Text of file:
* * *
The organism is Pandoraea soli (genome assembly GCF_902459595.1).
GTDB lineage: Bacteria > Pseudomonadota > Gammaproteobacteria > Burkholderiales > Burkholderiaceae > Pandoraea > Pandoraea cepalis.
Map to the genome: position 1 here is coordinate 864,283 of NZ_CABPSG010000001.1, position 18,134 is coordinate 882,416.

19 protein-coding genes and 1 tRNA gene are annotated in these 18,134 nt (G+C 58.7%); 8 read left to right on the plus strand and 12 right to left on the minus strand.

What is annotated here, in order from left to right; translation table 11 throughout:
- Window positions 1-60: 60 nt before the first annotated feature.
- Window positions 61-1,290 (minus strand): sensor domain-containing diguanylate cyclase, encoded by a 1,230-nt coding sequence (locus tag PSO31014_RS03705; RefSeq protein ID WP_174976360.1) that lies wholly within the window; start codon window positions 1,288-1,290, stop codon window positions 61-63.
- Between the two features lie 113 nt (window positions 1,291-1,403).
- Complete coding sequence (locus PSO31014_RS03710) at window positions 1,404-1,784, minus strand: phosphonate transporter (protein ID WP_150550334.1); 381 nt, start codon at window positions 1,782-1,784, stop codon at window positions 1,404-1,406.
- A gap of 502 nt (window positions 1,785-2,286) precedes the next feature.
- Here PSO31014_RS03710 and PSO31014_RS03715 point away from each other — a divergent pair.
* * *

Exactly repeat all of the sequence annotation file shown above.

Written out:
The organism is Pandoraea soli (genome assembly GCF_902459595.1).
GTDB lineage: Bacteria > Pseudomonadota > Gammaproteobacteria > Burkholderiales > Burkholderiaceae > Pandoraea > Pandoraea cepalis.
Map to the genome: position 1 here is coordinate 864,283 of NZ_CABPSG010000001.1, position 18,134 is coordinate 882,416.

19 protein-coding genes and 1 tRNA gene are annotated in these 18,134 nt (G+C 58.7%); 8 read left to right on the plus strand and 12 right to left on the minus strand.

What is annotated here, in order from left to right; translation table 11 throughout:
- Window positions 1-60: 60 nt before the first annotated feature.
- Window positions 61-1,290 (minus strand): sensor domain-containing diguanylate cyclase, encoded by a 1,230-nt coding sequence (locus tag PSO31014_RS03705; RefSeq protein ID WP_174976360.1) that lies wholly within the window; start codon window positions 1,288-1,290, stop codon window positions 61-63.
- Between the two features lie 113 nt (window positions 1,291-1,403).
- Complete coding sequence (locus PSO31014_RS03710) at window positions 1,404-1,784, minus strand: phosphonate transporter (protein ID WP_150550334.1); 381 nt, start codon at window positions 1,782-1,784, stop codon at window positions 1,404-1,406.
- A gap of 502 nt (window positions 1,785-2,286) precedes the next feature.
- Here PSO31014_RS03710 and PSO31014_RS03715 point away from each other — a divergent pair.